Yes, exit polls are banned and TV channels are flouting rules by conducting, airing them
New Delhi, Dec 15: Who wants to follow rules when it comes to elections? From politicians, voters to the media, everyone wants to cash in on poll fever.
This Gujarat Assembly election season has witnessed some of the most outrageous ways in which politicians and political parties bend the rules openly for their own convenience.
Right from Prime Minister Narendra Modi accusing his predecessor Manmohan Singh of conspiring with the Pakistan government to influence the Gujarat elections without furnishing any evidence to Congress president-elect Rahul Gandhi giving his "controversial" television interview on the eve of the second and final phase of polling for the Gujarat Assembly elections on Wednesday, everyone is guilty of breaking the law of the land.
Ban on exit polls since 2009
Amid all these "crimes" committed by our political heavyweights, it is the media, the fourth pillar of a democracy, which has been caught on the wrong foot as several news outlets conducted, telecasted and printed results of exit polls which have been banned under the Representation of People Act 2009.
How TV channels are blatantly flouting rules
Almost all popular TV news channels like Republic TV, India Today, ABP and Times Now on Thursday, immediately after the polling for the Gujarat elections got over, started telecasting their in-house exit poll results.
The exit polls were conducted by TV news channels along with political research organisations like CVoter, Today's Chanakya and Centre for the Study of Developing Societies (CSDS), to name a few.
Those media houses, including TV channels, newspapers and online portals, which did not conduct their own polls decided to telecast and publish four to five exit polls that were broadcasted on TV channels on Thursday night.
While there has always been a confusion regarding the "legitimacy" of opinion and exit polls, TV channels have never stopped airing them. On Thursday, again they aired exit poll results of both the Gujarat Assembly elections and Himachal Pradesh Assembly elections with great excitement.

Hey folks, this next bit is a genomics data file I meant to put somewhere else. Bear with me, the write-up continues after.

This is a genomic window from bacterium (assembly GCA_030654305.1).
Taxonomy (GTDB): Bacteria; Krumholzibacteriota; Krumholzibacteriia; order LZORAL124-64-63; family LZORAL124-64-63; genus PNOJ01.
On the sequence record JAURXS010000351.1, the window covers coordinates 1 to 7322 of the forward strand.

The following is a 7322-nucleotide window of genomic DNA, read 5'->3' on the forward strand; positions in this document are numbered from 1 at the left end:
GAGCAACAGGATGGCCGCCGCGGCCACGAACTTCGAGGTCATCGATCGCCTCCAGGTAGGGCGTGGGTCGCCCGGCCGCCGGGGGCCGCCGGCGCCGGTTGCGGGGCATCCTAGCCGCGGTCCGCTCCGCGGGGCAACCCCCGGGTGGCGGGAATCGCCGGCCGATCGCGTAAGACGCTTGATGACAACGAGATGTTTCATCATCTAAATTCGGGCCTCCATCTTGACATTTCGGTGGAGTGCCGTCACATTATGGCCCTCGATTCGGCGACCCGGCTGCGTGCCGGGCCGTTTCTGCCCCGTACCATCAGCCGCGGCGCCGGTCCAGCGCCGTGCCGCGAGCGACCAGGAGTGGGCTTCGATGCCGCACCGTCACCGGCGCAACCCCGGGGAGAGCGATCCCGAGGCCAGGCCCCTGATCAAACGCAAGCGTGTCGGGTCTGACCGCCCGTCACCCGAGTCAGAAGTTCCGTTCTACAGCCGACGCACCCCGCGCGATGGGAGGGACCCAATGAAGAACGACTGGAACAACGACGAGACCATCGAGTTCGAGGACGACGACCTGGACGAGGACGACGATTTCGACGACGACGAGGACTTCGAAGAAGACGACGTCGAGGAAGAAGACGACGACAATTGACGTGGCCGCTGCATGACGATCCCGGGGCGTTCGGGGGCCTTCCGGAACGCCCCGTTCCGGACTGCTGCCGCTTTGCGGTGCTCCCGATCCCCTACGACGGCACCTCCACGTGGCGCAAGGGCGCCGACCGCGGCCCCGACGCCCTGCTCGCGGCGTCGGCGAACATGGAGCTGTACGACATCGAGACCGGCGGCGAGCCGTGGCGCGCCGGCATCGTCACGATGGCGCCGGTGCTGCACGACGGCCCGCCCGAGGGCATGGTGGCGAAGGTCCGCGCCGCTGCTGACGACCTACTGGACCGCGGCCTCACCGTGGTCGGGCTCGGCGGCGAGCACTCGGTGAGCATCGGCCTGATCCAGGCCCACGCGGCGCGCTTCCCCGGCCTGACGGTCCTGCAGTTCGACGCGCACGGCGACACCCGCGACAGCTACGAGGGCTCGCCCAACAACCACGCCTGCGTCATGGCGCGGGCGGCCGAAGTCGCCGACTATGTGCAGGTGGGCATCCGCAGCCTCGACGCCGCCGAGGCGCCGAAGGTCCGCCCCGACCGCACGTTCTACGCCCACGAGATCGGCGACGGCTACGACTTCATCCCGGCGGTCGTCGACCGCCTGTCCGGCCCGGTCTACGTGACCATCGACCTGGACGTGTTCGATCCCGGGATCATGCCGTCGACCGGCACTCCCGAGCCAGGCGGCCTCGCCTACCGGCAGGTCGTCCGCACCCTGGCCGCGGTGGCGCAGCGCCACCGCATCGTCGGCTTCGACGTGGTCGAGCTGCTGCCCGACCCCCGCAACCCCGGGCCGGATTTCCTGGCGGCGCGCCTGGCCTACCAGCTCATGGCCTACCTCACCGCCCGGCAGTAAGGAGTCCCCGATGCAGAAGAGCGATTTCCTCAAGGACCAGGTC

All the polls predicted that the Bharatiya Janata Party (BJP) would win elections in both the states, thus leaving the Congress utterly distressed.
Former CEC raises questions to TV channels over airing exit polls
Immediately after the exit poll results were announced by news channels, it is former Chief Election Commissioner (CEC) SY Quraishi who pinpointed the fact that actually such polls have been banned.
"Do you know exit polls are illegal ! Under the Representation of People Act 'conduct' and 'dissemination' of exit polls are banned. How were these CONDUCTED in the first place?," tweeted Quraishi.
Do you know exit polls are illegal ! Under the Representation of People Act “conduct” and “dissemination” of exit polls are banned. How were these CONDUCTED in the first place?— Dr. S.Y. Quraishi (@DrSYQuraishi) December 14, 2017
When popular TV anchor Nidhi Razdan of NDTV asked the former CEC on Twitter whether exit polls could be aired after polling gets over, Quraishi repeated that both the conduct and dissemination of exit polls have been banned.
Sec 126 of the The RP Act was amended in 2008 by Parliament ( not EC). It banned both the conduct and dissemination of exit polls. When were these conducted? When the voters were coming out of polling booths when the elections were in full swing. https://t.co/aJOJwwUnCU— Dr. S.Y. Quraishi (@DrSYQuraishi) December 14, 2017
The former CEC added, "I have always said (even when in office!) that opinion and exit polls should be shown only on entertainment channels!."
I have always said (even when in office !) that opinion and exit polls should be shown only on entertainment channels! https://t.co/lnGMVTqadJ— Dr. S.Y. Quraishi (@DrSYQuraishi) December 14, 2017
Read the rules on exit polls
He also tweeted the gazette notification regarding the ban on exit polls to dispel all doubts.
Why EC opposes opinion, exit polls
In an old article for The Quint, Quraishi wrote, "Opinion and exit polls during elections in India have been a matter of public debate for nearly two decades. All political parties, at different points in time, have opposed such polls and demanded a ban on them except when they are shown as winning."
"Opinion and exit polls by themselves, like all research, are useful to gain insight into what people think of the policies, programmes and products. But the Election Commission opposes these polls because it strongly suspects their integrity having encountered the ugly reality of 'paid news'," he added.
Does ban on exit poll attack freedom of speech?
The former CEC stated that "the opposition to the ban on exit polls in India is mainly on the ground that freedom of speech and expression is granted by the Constitution (Article 19)."
"One must remember that this freedom is not absolute and allows for 'reasonable restrictions'," he added.
Now, it has to be seen whether the EC would take action against the media houses after a former CEC raised questions over conduct and dissemination of exit polls by TV channels in spite of them being "banned".